Over a six-year period, the Rotterdam Study followed more than 5,000 Dutch community residents without dementia who were at least 55 years old.47 High intake of vitamins C and E from foods, but not from supplements, was associated with up to a 42% reduction in risk for Alzheimer’s disease, especially in smokers. This type of study reveals the importance of consuming plant-derived antioxidants.
More evidence supporting the protective role of vitamin E comes from a study of nearly 3,000 community-dwelling elderly who completed a survey about their diet and performed four different cognitive tests three years later. After accounting for age, sex, smoking, alcohol consumption, and intake of other vitamins, subjects in the highest 20% of total vitamin E intake had a 36% reduction in their rate of cognitive decline compared with those in the lowest 20%.48 “Vitamin E intake, from foods or supplements, is associated with less cognitive decline with age,” the researchers concluded.
On the other hand, a large study of supplement use and cognitive decline in elderly residents of southwestern Pennsylvania did not confirm protection against age-related cognitive decline by supplements containing vitamins A, C, or E, beta-carotene, zinc, or selenium.49
What accounts for this discrepancy? Scientists from the University of Valencia in Spain suggest that antioxidant supplements may protect only individuals under oxidative stress.50 When these researchers gave vitamin E to patients with Alzheimer’s disease, they found cognitive improvement only in patients with blood tests indicating oxidative stress. “The effect of vitamin E on Alzheimer’s disease patients showed considerable variations both in its antioxidant function and in its capacity to improve cognitive functions,” they concluded. Further large-scale studies may help to determine which individuals are most likely to benefit from vitamin supplements.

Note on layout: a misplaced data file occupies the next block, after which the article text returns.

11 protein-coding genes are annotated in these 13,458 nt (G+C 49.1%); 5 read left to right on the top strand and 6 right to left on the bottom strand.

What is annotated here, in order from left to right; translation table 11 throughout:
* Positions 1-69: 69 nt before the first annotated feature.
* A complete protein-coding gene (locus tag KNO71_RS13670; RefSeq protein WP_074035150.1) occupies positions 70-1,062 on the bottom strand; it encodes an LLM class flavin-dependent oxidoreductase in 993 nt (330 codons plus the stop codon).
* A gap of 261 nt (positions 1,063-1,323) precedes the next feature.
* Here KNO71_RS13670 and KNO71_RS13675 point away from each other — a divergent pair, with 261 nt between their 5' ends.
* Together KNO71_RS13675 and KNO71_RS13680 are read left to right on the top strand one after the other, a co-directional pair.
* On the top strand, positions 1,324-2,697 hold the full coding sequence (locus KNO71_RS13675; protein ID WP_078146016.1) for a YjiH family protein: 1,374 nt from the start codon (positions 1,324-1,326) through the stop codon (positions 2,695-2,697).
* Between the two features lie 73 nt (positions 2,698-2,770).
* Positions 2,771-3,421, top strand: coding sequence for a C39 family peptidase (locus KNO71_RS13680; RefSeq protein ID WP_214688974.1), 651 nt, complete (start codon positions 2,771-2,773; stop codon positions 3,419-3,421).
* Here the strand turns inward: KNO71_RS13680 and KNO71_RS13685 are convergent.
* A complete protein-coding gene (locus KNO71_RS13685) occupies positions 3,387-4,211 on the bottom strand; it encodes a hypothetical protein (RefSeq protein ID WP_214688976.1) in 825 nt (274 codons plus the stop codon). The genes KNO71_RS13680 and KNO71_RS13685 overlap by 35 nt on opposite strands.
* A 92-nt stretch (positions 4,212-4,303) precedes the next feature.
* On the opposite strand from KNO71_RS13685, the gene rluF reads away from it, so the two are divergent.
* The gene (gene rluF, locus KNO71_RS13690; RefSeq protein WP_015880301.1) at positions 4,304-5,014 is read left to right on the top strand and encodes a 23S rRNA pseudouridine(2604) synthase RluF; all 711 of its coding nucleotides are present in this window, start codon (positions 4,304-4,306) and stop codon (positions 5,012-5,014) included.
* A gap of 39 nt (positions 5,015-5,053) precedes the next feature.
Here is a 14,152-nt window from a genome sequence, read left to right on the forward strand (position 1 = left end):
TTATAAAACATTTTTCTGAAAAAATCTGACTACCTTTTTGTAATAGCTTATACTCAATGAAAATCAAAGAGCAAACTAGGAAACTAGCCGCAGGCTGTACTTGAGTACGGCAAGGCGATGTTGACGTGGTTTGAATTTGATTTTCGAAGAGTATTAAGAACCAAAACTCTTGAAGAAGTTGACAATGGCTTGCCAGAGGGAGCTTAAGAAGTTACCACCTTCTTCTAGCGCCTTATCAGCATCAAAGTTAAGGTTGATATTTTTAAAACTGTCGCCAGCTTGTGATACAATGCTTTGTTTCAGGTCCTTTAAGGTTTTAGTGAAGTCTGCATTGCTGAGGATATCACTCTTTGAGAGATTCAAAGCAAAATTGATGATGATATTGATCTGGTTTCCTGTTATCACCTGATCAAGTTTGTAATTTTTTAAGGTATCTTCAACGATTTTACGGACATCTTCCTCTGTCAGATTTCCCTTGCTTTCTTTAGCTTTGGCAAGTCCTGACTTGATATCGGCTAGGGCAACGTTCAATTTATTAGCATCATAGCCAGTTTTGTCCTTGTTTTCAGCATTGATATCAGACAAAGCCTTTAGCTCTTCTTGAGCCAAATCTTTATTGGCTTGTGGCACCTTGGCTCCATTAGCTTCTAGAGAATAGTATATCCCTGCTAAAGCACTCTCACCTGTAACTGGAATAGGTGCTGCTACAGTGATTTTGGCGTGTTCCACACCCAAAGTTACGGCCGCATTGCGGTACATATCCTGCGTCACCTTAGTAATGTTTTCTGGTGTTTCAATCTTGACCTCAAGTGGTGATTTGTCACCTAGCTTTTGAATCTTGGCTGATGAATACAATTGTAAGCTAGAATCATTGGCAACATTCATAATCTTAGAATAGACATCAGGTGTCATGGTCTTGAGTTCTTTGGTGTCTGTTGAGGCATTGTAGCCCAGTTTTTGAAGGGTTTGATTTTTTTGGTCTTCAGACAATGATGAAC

Selenium, a trace mineral known for its antioxidant and immune-boosting effects, appears to also play a role in cognitive function. In a population study of more than 1,000 French subjects aged 60 to 70, low blood levels of selenium and other antioxidants predicted a higher rate of cognitive decline.51 “These results suggest that increased levels of oxidative stress and/or antioxidant deficiencies may pose risk factors for cognitive decline,” the researchers concluded. “The direct implication of oxidative stress in vascular and neurodegenerative mechanisms that lead to cognitive impairment should be further explored.”
Zinc, another antioxidant mineral that is involved in many enzymatic reactions in the body, may also play a role in protecting brain function and health. Zinc is crucial during times of rapid brain growth, and zinc deficiency in juveniles or adolescents causes cognitive impairment.52 Zinc’s role in protecting brain health in adults is less clear, and further studies are warranted.